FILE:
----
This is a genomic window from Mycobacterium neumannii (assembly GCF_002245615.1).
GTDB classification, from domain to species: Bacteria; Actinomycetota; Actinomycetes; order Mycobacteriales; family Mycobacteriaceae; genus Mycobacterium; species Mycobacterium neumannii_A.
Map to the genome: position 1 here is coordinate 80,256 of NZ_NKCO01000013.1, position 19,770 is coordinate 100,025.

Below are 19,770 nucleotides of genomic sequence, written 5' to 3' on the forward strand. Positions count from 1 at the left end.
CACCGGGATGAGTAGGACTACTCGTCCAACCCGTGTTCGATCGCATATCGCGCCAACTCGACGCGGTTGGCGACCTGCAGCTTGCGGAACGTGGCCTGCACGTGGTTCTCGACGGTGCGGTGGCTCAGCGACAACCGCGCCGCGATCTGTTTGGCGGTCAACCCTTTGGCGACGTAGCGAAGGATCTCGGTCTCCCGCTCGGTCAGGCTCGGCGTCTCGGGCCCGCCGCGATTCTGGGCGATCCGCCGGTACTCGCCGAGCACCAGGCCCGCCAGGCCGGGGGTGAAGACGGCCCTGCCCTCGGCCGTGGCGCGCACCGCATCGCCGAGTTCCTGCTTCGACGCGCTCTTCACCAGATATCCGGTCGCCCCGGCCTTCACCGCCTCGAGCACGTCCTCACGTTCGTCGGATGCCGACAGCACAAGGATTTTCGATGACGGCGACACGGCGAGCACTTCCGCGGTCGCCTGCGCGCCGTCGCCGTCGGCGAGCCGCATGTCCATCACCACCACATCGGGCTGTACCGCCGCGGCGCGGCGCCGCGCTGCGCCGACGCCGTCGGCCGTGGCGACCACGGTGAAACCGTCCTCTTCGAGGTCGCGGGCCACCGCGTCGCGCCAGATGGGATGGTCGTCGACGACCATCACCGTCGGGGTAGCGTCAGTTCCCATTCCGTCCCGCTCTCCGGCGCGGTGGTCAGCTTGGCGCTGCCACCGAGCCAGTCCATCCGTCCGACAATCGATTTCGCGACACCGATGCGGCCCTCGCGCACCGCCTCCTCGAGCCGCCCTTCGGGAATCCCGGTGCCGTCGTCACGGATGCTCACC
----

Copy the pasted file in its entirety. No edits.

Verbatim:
This is a genomic window from Mycobacterium neumannii (assembly GCF_002245615.1).
GTDB classification, from domain to species: Bacteria; Actinomycetota; Actinomycetes; order Mycobacteriales; family Mycobacteriaceae; genus Mycobacterium; species Mycobacterium neumannii_A.
Map to the genome: position 1 here is coordinate 80,256 of NZ_NKCO01000013.1, position 19,770 is coordinate 100,025.

Below are 19,770 nucleotides of genomic sequence, written 5' to 3' on the forward strand. Positions count from 1 at the left end.
CACCGGGATGAGTAGGACTACTCGTCCAACCCGTGTTCGATCGCATATCGCGCCAACTCGACGCGGTTGGCGACCTGCAGCTTGCGGAACGTGGCCTGCACGTGGTTCTCGACGGTGCGGTGGCTCAGCGACAACCGCGCCGCGATCTGTTTGGCGGTCAACCCTTTGGCGACGTAGCGAAGGATCTCGGTCTCCCGCTCGGTCAGGCTCGGCGTCTCGGGCCCGCCGCGATTCTGGGCGATCCGCCGGTACTCGCCGAGCACCAGGCCCGCCAGGCCGGGGGTGAAGACGGCCCTGCCCTCGGCCGTGGCGCGCACCGCATCGCCGAGTTCCTGCTTCGACGCGCTCTTCACCAGATATCCGGTCGCCCCGGCCTTCACCGCCTCGAGCACGTCCTCACGTTCGTCGGATGCCGACAGCACAAGGATTTTCGATGACGGCGACACGGCGAGCACTTCCGCGGTCGCCTGCGCGCCGTCGCCGTCGGCGAGCCGCATGTCCATCACCACCACATCGGGCTGTACCGCCGCGGCGCGGCGCCGCGCTGCGCCGACGCCGTCGGCCGTGGCGACCACGGTGAAACCGTCCTCTTCGAGGTCGCGGGCCACCGCGTCGCGCCAGATGGGATGGTCGTCGACGACCATCACCGTCGGGGTAGCGTCAGTTCCCATTCCGTCCCGCTCTCCGGCGCGGTGGTCAGCTTGGCGCTGCCACCGAGCCAGTCCATCCGTCCGACAATCGATTTCGCGACACCGATGCGGCCCTCGCGCACCGCCTCCTCGAGCCGCCCTTCGGGAATCCCGGTGCCGTCGTCACGGATGCTCACC